A Day for Reflection

We claim that we are the better for millennia of religious wisdom under our belts yet states and leaders claiming adherence to Hinduism, Islam, Christianity, Judaism, and yes even now Buddhism, hitherto seen as the most peaceful of religions in practice. perform the most outrageous barbarities including on their own people. Civilian populations including women and children are nor spared.
I considered going to a performance of the St Matthew Passion in Birmingham, but the unseasonally good weather took me to Worcester instead. A rail ticket from The Hawthorns Park and Ride cost under £4.00 as a pensioner so I arrived in time for lunch at the Wetherspoon Pub next to Worcester Foregate Street. Excellent. I then took a stroll along to Worcester Cathedral. The pedestrian shopping centre was busy not withstanding it being Good Friday. I acquired replacement toothbrush heads in Boots and arrived in good time for the afternoon meditation on the Passion.
The lady at the door of the Cathedral was dissuading at my casual approach. No you can’t wander round, it would be distracting, and no the shop will be closed. It’s Good Friday. Actually I did want to sit down. Was there music? She seemed a little uncertain. Well there would be hymns. In fact there was much more, including a St John Passion by Victoria, who I think was Spanish. It was largely plain song and written well before Bach. Not something I have much knowledge of. In the event it was inspiring and there were the familiar roles of the main characters, including a narrator, a chorus and Christ (a bass). There was more to come, including the questioning why set to music by a former choirmaster and organist at Gloucster, John Sanders and a Motet by Francis Poulenc, both dramatic with reflective interludes. I wish and hope that our world leaders find time to stop, listen and reflect, then act on the messages of peace and goodwill they all say they embrace. As I went in I heard an admirable talk, one of a series throughout the day on the subject of clothing. Here the woman speaker was telling us that while we habitually look for Fair Trade labels on groceries we didn’t pay the same attention to clothes, which are often produced with very little, if any, money going to the producer. If we saw a tee shirt for £2 it was a bargain, we thought, without stopping to consider how it was so.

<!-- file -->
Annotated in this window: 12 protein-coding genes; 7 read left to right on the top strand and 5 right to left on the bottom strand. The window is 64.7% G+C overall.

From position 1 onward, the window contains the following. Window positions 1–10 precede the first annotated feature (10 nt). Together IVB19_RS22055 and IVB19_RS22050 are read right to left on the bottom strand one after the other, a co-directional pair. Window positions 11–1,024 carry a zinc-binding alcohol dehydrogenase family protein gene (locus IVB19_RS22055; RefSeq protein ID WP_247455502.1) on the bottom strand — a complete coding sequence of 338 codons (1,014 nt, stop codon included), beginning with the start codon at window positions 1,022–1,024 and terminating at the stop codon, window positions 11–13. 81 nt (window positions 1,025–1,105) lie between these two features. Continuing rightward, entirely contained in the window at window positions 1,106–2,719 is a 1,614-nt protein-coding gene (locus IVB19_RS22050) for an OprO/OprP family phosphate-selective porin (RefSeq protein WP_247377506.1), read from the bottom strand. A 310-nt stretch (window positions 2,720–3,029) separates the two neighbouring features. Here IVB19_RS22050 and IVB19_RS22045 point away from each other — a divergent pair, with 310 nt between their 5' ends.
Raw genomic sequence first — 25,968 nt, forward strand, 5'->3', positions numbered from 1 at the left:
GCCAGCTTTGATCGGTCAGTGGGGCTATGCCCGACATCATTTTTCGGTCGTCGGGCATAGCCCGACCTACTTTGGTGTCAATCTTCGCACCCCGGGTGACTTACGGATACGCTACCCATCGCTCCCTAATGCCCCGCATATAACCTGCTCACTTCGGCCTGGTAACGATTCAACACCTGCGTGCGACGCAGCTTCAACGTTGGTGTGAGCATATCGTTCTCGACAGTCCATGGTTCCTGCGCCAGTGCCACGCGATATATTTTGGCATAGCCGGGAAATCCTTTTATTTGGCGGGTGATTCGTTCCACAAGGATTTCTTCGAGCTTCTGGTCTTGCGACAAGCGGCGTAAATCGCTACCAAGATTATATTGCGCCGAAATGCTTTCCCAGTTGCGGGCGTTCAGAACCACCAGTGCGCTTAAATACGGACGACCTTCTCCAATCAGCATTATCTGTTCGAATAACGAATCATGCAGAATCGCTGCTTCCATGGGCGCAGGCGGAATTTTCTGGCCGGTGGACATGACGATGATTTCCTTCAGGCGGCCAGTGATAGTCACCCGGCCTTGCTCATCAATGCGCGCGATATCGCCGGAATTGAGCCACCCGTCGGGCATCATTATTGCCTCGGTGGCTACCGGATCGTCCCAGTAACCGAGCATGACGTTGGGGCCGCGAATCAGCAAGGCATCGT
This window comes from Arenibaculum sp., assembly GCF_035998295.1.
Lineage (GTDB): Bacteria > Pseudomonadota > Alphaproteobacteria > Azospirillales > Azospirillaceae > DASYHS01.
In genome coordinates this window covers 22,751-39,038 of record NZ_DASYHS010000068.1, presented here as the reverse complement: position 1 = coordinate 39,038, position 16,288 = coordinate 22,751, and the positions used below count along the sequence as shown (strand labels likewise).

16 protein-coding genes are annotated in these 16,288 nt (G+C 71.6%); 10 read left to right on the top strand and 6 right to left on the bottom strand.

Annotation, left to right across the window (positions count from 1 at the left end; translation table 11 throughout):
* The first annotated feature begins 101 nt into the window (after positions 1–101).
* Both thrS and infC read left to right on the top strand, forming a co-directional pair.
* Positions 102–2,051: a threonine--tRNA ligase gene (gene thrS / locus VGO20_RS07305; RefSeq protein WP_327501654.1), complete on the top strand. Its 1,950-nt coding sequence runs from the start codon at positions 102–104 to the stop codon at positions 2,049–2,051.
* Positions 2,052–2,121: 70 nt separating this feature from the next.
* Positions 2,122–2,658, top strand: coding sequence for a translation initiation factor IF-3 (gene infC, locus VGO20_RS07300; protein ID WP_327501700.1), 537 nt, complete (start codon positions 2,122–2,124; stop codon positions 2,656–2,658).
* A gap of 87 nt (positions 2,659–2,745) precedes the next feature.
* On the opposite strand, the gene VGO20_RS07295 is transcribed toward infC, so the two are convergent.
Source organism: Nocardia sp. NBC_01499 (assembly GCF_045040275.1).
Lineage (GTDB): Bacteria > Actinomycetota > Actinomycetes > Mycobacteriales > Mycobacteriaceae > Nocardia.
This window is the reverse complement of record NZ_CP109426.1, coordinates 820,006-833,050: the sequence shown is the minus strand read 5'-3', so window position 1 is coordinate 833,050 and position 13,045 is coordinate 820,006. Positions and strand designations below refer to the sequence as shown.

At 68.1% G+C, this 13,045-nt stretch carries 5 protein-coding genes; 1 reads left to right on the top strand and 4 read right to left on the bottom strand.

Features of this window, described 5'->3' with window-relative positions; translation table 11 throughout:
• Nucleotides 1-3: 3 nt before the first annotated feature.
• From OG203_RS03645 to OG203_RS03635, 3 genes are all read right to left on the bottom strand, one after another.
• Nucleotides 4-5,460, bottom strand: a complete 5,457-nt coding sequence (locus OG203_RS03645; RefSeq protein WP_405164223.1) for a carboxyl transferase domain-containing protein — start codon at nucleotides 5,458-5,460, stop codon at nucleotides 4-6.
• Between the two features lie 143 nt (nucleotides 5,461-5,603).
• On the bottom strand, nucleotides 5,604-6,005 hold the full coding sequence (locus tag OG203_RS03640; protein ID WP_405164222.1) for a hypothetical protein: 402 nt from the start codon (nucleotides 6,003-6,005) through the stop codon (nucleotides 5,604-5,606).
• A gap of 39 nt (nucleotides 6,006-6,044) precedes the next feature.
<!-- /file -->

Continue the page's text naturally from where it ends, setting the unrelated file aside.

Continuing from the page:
I had intended to walk back along the bank of the River Severn, but found the steps down blocked off with a sign it is now “a building site”. A detour took me back to where happy children were playing in the stop/go fountains down by the river. Quite a holiday atmosphere. A cup of tea by the railway viaduct across the river finished the trip out. I nearly acquired a plate of sandwiches intended for the disabled gentleman on the next table. His wife mistook me for him until I gently pointed out that he was on the next table and might be quite hungry. I had already eaten more than enough!
As is usual the return journey had a few delays, particularly when the New Street bound train developed a fault when I left it at Droitwich Spa. It was stuck in the platform so I thought it would delay my train bound for Snow Hill. The railway indicator on this platform I find quite impossible to read. I tried all angles. However it arrived quite quickly and all was well!

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